89th Anniversary of the of the 1918 Armistice
When the battle was over, when silence fell on the land where so many men had fought each other until the final vestiges of their strength were exhausted, those who survived laid down their weapons, left the army and went home. (…)
They didn’t speak to their children of glory and victory. They didn’t tell their children they were heroes. They talked to them of suffering, sacrifice and the horrors of war. They wanted to teach them to hate war and love peace.
They used to say to their children: "Never again, never such horror again".
But war begat war, but murder begat murder. In the hearts of those who had suffered too much, in the hearts of those who had been defeated, was growing a spirit of revenge, a spirit of vengeance, a spirit of hatred, and the madness took hold of Europe again. (…)
And when the new war was over, when the doors of the camps opened, when the effort to dominate and exterminate which had threatened Europe was known to all, everyone was gripped with horror at what had happened, everyone felt guilty at not having done enough to prevent it.
So some people rose up in the name of all those who had perished in these two bloody wars. (…) And they were people of goodwill (…) who extended the hand of friendship across the borders for which so many women and so many men had suffered so much.
And the peoples followed them. No one will forget the pain of the past, no one will forget the deaths, no one will forget the suffering. But no one will ask the other to atone for his faults. Everyone said: let’s be friends, let’s be friends now and forever. And having decided to overcome their injuries by opening their hearts, having decided to counter hatred with love, they built Europe. (…)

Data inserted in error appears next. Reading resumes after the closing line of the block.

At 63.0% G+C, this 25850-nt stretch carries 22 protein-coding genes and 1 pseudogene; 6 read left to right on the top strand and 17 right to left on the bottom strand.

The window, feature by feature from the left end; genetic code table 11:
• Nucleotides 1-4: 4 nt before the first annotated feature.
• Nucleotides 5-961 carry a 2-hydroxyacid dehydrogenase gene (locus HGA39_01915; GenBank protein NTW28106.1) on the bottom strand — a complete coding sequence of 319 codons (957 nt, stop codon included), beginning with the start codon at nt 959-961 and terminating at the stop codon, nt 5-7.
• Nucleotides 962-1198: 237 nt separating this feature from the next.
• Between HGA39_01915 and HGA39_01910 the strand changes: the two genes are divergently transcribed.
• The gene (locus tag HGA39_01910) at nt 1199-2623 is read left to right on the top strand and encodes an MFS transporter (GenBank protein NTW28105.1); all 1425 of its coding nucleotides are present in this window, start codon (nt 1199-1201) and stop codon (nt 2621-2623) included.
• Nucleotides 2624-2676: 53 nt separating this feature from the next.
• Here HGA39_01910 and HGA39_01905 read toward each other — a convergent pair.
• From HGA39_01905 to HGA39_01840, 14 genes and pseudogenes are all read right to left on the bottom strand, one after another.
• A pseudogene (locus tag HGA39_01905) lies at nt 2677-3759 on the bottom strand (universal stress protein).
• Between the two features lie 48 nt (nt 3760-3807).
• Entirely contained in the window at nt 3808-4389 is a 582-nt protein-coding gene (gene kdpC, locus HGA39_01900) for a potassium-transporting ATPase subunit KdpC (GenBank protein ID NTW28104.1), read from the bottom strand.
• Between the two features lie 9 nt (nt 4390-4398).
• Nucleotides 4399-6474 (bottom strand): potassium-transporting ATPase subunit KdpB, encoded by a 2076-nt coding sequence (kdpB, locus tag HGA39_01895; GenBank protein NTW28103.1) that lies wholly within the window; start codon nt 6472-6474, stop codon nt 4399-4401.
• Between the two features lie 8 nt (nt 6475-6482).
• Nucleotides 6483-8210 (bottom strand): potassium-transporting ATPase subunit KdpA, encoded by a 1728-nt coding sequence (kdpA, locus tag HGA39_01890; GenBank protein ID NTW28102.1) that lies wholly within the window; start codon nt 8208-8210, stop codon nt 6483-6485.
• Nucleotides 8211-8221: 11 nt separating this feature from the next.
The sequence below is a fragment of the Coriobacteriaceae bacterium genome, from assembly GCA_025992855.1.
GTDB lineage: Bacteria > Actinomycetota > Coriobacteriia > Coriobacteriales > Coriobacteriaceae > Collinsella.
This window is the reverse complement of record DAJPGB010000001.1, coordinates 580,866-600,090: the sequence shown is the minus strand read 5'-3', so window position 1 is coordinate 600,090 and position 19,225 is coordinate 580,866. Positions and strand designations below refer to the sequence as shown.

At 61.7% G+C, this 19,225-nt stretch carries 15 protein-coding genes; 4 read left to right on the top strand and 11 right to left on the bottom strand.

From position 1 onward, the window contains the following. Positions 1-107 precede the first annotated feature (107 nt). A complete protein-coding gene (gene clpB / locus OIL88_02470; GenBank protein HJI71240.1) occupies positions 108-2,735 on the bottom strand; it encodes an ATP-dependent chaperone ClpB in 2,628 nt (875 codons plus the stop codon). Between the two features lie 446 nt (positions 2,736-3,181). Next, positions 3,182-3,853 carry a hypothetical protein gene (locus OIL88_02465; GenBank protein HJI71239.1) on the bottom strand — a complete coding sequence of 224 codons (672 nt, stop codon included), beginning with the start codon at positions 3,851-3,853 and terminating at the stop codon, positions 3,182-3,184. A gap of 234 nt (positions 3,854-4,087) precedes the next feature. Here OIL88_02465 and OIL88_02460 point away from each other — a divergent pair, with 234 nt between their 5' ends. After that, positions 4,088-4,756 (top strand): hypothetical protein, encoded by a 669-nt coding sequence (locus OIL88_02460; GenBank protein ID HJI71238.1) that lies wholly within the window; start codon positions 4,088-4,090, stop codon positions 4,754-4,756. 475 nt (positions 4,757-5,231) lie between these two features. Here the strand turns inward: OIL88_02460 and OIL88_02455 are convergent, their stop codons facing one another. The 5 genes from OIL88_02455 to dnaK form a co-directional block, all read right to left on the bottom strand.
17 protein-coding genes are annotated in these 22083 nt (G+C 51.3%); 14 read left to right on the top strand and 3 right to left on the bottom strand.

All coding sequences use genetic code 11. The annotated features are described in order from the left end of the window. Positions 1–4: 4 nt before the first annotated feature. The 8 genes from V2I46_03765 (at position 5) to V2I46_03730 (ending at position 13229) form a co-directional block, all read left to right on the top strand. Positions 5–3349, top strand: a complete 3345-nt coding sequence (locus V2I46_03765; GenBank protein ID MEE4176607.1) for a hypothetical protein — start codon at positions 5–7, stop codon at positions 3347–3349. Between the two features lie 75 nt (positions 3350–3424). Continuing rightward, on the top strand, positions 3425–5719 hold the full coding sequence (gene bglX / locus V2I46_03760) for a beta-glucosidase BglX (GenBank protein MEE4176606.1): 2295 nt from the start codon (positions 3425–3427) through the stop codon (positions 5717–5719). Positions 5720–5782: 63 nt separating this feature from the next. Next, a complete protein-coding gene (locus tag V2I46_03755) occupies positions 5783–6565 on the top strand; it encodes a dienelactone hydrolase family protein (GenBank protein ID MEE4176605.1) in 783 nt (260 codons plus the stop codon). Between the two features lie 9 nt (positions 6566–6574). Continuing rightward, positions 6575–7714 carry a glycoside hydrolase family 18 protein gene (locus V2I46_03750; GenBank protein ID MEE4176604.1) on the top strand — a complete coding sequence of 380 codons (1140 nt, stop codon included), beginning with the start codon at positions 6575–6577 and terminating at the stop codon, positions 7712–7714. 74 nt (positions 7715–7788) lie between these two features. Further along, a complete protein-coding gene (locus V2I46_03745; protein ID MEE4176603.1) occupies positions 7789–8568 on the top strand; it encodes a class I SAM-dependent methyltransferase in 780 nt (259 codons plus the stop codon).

On this 11 November, we not only pay tribute on the part of the nation to all those who died on the battlefield, to the heroic soldiers who exhausted the final vestiges of their strength defending the sacred cause of their country. We also remember that from so much blood, from so many tears was born a great dream of peace.
So long as the memory of the twentieth century’s great tragedies remains alive, no one need be fearful for the friendship binding the peoples of Europe together. Now that we are losing the last witnesses, we must go on keeping this memory alive so that our children never forget and, in their turn, our children pass on to their children the memory of these wars.
Today as we remember, we celebrate the future. A future of peace, a future of brotherhood between nations. A future of understanding and solidarity between peoples.
We have given a name to this future: Europe. Let us never forget it./.